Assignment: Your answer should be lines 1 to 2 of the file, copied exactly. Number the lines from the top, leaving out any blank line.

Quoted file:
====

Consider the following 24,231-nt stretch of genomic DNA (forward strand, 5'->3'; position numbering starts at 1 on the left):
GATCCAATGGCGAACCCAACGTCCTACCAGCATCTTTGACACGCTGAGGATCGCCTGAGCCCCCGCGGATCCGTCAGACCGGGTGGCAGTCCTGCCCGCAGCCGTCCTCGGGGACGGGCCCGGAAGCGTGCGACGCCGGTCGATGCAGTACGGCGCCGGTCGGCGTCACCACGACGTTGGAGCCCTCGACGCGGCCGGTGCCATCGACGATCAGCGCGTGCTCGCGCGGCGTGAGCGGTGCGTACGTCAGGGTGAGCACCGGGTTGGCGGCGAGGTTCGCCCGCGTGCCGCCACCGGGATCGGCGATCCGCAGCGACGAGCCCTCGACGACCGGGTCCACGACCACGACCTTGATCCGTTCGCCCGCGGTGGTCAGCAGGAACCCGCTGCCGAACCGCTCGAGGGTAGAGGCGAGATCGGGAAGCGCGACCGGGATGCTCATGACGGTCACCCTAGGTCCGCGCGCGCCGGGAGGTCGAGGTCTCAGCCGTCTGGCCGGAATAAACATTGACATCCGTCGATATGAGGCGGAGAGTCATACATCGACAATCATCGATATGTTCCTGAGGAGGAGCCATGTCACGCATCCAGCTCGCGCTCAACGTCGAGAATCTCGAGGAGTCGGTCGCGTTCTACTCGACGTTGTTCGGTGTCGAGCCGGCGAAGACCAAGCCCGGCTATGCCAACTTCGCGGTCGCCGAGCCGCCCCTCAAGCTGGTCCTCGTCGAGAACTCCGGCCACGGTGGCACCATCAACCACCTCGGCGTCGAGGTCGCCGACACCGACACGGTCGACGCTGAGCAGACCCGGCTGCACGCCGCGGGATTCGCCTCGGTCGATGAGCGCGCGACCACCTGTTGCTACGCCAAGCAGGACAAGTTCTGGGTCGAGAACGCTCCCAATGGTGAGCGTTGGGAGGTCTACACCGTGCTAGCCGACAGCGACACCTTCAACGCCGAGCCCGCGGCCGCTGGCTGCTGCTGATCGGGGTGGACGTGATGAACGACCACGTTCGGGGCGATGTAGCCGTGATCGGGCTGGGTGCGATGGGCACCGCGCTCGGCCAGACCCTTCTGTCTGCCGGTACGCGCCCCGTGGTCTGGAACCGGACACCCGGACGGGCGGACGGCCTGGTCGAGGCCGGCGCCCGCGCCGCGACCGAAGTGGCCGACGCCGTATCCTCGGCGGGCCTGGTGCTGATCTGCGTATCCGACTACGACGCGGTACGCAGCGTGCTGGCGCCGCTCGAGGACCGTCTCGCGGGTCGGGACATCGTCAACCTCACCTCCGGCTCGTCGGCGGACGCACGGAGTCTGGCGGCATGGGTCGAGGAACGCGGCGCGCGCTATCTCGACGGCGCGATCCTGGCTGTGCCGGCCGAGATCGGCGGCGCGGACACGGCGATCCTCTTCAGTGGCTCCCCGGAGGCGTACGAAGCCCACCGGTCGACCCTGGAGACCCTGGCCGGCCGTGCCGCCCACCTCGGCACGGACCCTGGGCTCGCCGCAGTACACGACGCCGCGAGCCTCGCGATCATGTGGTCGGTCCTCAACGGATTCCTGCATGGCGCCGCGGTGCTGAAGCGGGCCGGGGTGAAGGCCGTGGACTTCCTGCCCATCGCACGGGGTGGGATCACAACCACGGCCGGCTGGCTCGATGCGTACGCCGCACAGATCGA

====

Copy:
Consider the following 24,231-nt stretch of genomic DNA (forward strand, 5'->3'; position numbering starts at 1 on the left):
GATCCAATGGCGAACCCAACGTCCTACCAGCATCTTTGACACGCTGAGGATCGCCTGAGCCCCCGCGGATCCGTCAGACCGGGTGGCAGTCCTGCCCGCAGCCGTCCTCGGGGACGGGCCCGGAAGCGTGCGACGCCGGTCGATGCAGTACGGCGCCGGTCGGCGTCACCACGACGTTGGAGCCCTCGACGCGGCCGGTGCCATCGACGATCAGCGCGTGCTCGCGCGGCGTGAGCGGTGCGTACGTCAGGGTGAGCACCGGGTTGGCGGCGAGGTTCGCCCGCGTGCCGCCACCGGGATCGGCGATCCGCAGCGACGAGCCCTCGACGACCGGGTCCACGACCACGACCTTGATCCGTTCGCCCGCGGTGGTCAGCAGGAACCCGCTGCCGAACCGCTCGAGGGTAGAGGCGAGATCGGGAAGCGCGACCGGGATGCTCATGACGGTCACCCTAGGTCCGCGCGCGCCGGGAGGTCGAGGTCTCAGCCGTCTGGCCGGAATAAACATTGACATCCGTCGATATGAGGCGGAGAGTCATACATCGACAATCATCGATATGTTCCTGAGGAGGAGCCATGTCACGCATCCAGCTCGCGCTCAACGTCGAGAATCTCGAGGAGTCGGTCGCGTTCTACTCGACGTTGTTCGGTGTCGAGCCGGCGAAGACCAAGCCCGGCTATGCCAACTTCGCGGTCGCCGAGCCGCCCCTCAAGCTGGTCCTCGTCGAGAACTCCGGCCACGGTGGCACCATCAACCACCTCGGCGTCGAGGTCGCCGACACCGACACGGTCGACGCTGAGCAGACCCGGCTGCACGCCGCGGGATTCGCCTCGGTCGATGAGCGCGCGACCACCTGTTGCTACGCCAAGCAGGACAAGTTCTGGGTCGAGAACGCTCCCAATGGTGAGCGTTGGGAGGTCTACACCGTGCTAGCCGACAGCGACACCTTCAACGCCGAGCCCGCGGCCGCTGGCTGCTGCTGATCGGGGTGGACGTGATGAACGACCACGTTCGGGGCGATGTAGCCGTGATCGGGCTGGGTGCGATGGGCACCGCGCTCGGCCAGACCCTTCTGTCTGCCGGTACGCGCCCCGTGGTCTGGAACCGGACACCCGGACGGGCGGACGGCCTGGTCGAGGCCGGCGCCCGCGCCGCGACCGAAGTGGCCGACGCCGTATCCTCGGCGGGCCTGGTGCTGATCTGCGTATCCGACTACGACGCGGTACGCAGCGTGCTGGCGCCGCTCGAGGACCGTCTCGCGGGTCGGGACATCGTCAACCTCACCTCCGGCTCGTCGGCGGACGCACGGAGTCTGGCGGCATGGGTCGAGGAACGCGGCGCGCGCTATCTCGACGGCGCGATCCTGGCTGTGCCGGCCGAGATCGGCGGCGCGGACACGGCGATCCTCTTCAGTGGCTCCCCGGAGGCGTACGAAGCCCACCGGTCGACCCTGGAGACCCTGGCCGGCCGTGCCGCCCACCTCGGCACGGACCCTGGGCTCGCCGCAGTACACGACGCCGCGAGCCTCGCGATCATGTGGTCGGTCCTCAACGGATTCCTGCATGGCGCCGCGGTGCTGAAGCGGGCCGGGGTGAAGGCCGTGGACTTCCTGCCCATCGCACGGGGTGGGATCACAACCACGGCCGGCTGGCTCGATGCGTACGCCGCACAGATCGA